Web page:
Blackguard Volume 1 Review

Author Ryo Hanada is perhaps best known for being the creator behind the vampire series Devil’s Line, but now she returns to the English market with a new series called Blackguard. Does it prove an interesting read? Let’s find out! 

In 2030 a virus from outer space is brought to earth, causing humans to turn into Shojo: ferocious ape-like monsters. The Shojo feed on humans and it only takes a single bite from one for you to become infected and then turn into a Shojo yourself. To try and combat these monsters, humanity has built aerial cities and formed a special unit known as the Guards to fight back.

The protagonist is Minami, a member of the Guards who regularly kills more Shojo than other teams combined. He fights solo and recklessly, with no regard for his safety, all because he thinks every fight will be his last. Minami has a chronic mental illness known as “Morbus Si”, which means he is constantly suicidal. He takes medication to help, but it doesn’t cure the inclinations. Minami’s bosses don’t want to see such a useful combatant be killed in the line of duty, so they instruct the ace of the Sector A Reserve Unit, Chris Miyaji, to team up with Minami on his missions. 

Naturally, Chris sees this as nothing but a frustrating babysitting job, but the more time he spends with Minami and sees his abilities up close, the more he grows to understand him. Minami lives a life with no joy, never eating anything but the supplements provided by his job and not enjoying any hobbies in his downtime. Chris can’t even begin to fathom how Minami has survived this long leading a life like this and he makes it his goal to teach Minami all about what life has to offer outside of fighting the Shojo. 

On the whole, I found this first volume a mixed bag in terms of the content. Beyond the initial set-up regarding the Shojo and the fights we see, there isn’t a lot of world-building here. There are small tidbits here and there, like the fact humanity tried to kill the Shojo off with a poisoned gas, which the Shojo evolved to adapt to and now that same gas is hazardous for humans themselves. What I wanted to know was the end goal of fighting the Shojo; does humanity believe they can kill them all off or do the bigwigs just hope to keep them away from the small areas humanity currently resides in? 

Because the world-building is so murky, it’s hard to get invested in it, so you’re left with only Minami and Chris to drive your interest in the series. This ends up giving mixed results, since Minami isn’t a particularly likeable character. I especially don’t like the fact he’s so hellbent on dying. I think that anyone who has had suicidal thoughts will find it difficult to read this manga and not get upset by the depiction of Minami’s mental illness. Especially given it’s made clear throughout these chapters that Minami doesn’t even understand what it means to die, how his life will end and there will be nothing more. This just doesn’t work for carrying the story. Chris’ archetype ends up being a somewhat grumpy older mentor, who would probably be a great character all on his own but paired with Minami, he doesn’t get a chance to shine.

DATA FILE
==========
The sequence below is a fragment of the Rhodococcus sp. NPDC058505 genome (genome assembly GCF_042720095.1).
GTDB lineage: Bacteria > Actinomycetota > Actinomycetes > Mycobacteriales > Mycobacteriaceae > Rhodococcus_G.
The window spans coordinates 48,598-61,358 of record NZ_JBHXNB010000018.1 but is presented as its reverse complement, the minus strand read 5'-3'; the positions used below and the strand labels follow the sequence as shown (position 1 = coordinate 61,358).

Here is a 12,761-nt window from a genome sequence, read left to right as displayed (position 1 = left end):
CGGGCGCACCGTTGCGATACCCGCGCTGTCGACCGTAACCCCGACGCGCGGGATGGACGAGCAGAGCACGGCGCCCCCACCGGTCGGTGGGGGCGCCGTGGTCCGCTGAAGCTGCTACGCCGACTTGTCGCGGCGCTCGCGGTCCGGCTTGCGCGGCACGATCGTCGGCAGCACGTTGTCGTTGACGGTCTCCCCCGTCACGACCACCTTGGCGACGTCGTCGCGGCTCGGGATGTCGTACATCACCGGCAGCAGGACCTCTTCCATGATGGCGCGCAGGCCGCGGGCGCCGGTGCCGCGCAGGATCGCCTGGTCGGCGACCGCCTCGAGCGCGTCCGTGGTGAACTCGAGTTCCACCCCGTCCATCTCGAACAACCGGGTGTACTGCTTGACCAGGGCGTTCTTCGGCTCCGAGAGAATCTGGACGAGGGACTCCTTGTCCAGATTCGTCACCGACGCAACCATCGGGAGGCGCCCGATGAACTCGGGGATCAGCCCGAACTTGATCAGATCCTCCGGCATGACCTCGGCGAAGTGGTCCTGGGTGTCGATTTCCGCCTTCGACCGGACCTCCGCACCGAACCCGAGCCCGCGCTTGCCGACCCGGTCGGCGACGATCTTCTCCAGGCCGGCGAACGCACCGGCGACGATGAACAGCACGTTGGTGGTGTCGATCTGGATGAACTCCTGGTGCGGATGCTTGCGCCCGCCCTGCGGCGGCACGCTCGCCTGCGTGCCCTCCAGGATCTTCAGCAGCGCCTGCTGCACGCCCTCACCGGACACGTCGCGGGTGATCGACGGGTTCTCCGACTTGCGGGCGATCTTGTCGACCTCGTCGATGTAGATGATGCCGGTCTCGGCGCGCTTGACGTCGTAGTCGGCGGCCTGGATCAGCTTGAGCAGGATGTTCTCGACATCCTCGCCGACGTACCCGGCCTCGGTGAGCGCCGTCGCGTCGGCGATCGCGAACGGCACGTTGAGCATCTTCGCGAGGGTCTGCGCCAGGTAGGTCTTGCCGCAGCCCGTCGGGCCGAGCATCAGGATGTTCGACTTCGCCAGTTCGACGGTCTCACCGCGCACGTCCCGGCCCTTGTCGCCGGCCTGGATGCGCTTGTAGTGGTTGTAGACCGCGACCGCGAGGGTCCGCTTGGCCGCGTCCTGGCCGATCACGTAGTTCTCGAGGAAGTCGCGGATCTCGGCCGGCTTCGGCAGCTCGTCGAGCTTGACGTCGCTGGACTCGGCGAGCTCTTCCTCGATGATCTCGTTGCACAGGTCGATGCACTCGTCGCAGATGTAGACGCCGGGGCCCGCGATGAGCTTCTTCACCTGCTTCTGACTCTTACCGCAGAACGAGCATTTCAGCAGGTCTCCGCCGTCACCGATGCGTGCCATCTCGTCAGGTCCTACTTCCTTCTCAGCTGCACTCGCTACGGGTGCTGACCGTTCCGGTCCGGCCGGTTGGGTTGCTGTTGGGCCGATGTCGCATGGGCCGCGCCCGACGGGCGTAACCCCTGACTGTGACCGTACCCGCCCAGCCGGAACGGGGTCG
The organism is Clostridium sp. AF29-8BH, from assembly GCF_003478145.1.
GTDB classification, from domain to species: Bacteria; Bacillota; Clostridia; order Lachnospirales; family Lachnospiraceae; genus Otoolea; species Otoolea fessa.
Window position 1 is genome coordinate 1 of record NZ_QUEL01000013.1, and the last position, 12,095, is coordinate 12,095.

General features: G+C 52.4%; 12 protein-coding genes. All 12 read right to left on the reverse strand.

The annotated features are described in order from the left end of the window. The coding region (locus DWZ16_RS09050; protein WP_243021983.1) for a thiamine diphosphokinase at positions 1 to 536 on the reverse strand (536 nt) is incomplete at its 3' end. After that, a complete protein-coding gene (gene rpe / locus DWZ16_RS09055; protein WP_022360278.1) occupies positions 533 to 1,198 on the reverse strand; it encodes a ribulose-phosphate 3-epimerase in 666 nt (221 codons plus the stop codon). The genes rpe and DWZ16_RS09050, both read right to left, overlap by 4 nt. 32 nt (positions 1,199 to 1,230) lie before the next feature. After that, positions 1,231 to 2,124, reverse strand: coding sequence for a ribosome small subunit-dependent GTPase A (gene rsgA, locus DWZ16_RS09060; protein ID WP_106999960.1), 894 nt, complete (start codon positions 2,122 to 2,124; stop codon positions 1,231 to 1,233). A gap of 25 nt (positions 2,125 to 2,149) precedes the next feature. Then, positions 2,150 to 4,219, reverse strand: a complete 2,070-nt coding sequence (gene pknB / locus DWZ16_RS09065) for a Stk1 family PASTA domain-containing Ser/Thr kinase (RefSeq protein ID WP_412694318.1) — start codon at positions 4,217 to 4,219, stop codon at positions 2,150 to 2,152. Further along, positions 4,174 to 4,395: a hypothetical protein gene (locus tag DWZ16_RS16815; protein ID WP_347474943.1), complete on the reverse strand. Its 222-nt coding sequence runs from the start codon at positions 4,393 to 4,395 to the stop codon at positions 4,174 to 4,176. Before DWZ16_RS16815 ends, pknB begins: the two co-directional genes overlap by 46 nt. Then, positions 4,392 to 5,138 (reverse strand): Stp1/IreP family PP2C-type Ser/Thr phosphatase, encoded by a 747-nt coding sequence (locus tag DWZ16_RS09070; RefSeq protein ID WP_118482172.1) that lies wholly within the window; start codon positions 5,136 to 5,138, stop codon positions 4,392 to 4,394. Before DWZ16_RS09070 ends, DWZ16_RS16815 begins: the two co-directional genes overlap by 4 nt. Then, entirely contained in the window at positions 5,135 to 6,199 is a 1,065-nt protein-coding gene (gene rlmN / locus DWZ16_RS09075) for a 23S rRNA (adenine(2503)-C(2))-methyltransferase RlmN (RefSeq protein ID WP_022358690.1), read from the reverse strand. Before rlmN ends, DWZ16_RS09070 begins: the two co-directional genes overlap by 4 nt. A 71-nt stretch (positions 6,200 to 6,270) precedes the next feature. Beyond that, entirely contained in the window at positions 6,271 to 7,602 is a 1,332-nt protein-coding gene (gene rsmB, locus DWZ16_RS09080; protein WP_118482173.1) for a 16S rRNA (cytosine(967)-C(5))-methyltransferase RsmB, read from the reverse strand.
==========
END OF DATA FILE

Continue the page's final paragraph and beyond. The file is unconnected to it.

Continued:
Hopefully, going forward, there will be more of a focus on the worldbuilding because if the author fleshed some of that out, this could be quite an interesting series. If we had something else to grab onto which didn’t focus so heavily on Minami, I think it would be easier to convince readers to continue past this point. 

As mentioned, this manga is by Ryo Hanada and if you’ve read any of her work before then you’ll instantly recognise the art style. It’s not particularly detailed and characters regularly look off-model. Panels will be filled with just a character’s head and some dialogue without any backgrounds, giving the series a very sparse appearance. I’m not a huge fan of the style, but if you’ve read Devil’s Line then you’ll know what to expect here. Either way it’s certainly not a manga you’ll be picking up for the artwork. 

Blackguard Volume 1 comes to the West thanks to Vertical via Kodansha and has been translated by Melissa Tanaka. The translation reads fine with no issues to note. The series is complete in Japan at five volumes and Volume 2 is scheduled for an English release in May. This release includes colour pages at the beginning, but rather than on glossy paper, they’re a matt finish, which I think fits the art better but isn’t what you’d normally expect from the publisher. 

Overall, Blackguard has the potential to be interesting but this first book struggles to set up any of the hooks necessary. Given our protagonist is so focused on suicide, this series will inherently be overwhelming for some readers and I’m honestly not convinced this direction will offer a good payoff to counteract having such a heavy topic. Had there at least been more focus on the Shojo I think this would have been an easier recommendation, but right now there is nothing I can point to and say is good here. 

A free preview can be found on the publisher’s website here. 

4 / 10


When she's not watching anime, reading manga or reviewing, Demelza can generally be found exploring some kind of fantasy world and chasing her dreams of being a hero.

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